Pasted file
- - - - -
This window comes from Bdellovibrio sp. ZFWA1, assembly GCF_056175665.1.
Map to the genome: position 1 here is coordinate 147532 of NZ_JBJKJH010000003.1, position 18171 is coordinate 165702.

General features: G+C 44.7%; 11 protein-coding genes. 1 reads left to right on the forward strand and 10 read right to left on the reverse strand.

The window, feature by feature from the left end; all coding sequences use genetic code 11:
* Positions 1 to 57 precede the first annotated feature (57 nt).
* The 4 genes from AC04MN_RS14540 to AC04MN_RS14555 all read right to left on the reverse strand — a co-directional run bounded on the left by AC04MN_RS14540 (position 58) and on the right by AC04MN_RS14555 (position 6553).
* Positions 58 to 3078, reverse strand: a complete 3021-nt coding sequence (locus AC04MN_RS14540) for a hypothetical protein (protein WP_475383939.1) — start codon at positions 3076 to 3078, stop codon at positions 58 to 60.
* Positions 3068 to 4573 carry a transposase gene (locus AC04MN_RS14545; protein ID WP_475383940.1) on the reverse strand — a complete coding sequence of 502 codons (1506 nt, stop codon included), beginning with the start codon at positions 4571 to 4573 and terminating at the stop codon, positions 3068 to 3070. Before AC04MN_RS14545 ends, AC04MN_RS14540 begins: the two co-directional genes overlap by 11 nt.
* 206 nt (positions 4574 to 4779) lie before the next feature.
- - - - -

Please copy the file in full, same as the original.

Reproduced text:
This window comes from Bdellovibrio sp. ZFWA1, assembly GCF_056175665.1.
Map to the genome: position 1 here is coordinate 147532 of NZ_JBJKJH010000003.1, position 18171 is coordinate 165702.

General features: G+C 44.7%; 11 protein-coding genes. 1 reads left to right on the forward strand and 10 read right to left on the reverse strand.

The window, feature by feature from the left end; all coding sequences use genetic code 11:
* Positions 1 to 57 precede the first annotated feature (57 nt).
* The 4 genes from AC04MN_RS14540 to AC04MN_RS14555 all read right to left on the reverse strand — a co-directional run bounded on the left by AC04MN_RS14540 (position 58) and on the right by AC04MN_RS14555 (position 6553).
* Positions 58 to 3078, reverse strand: a complete 3021-nt coding sequence (locus AC04MN_RS14540) for a hypothetical protein (protein WP_475383939.1) — start codon at positions 3076 to 3078, stop codon at positions 58 to 60.
* Positions 3068 to 4573 carry a transposase gene (locus AC04MN_RS14545; protein ID WP_475383940.1) on the reverse strand — a complete coding sequence of 502 codons (1506 nt, stop codon included), beginning with the start codon at positions 4571 to 4573 and terminating at the stop codon, positions 3068 to 3070. Before AC04MN_RS14545 ends, AC04MN_RS14540 begins: the two co-directional genes overlap by 11 nt.
* 206 nt (positions 4574 to 4779) lie before the next feature.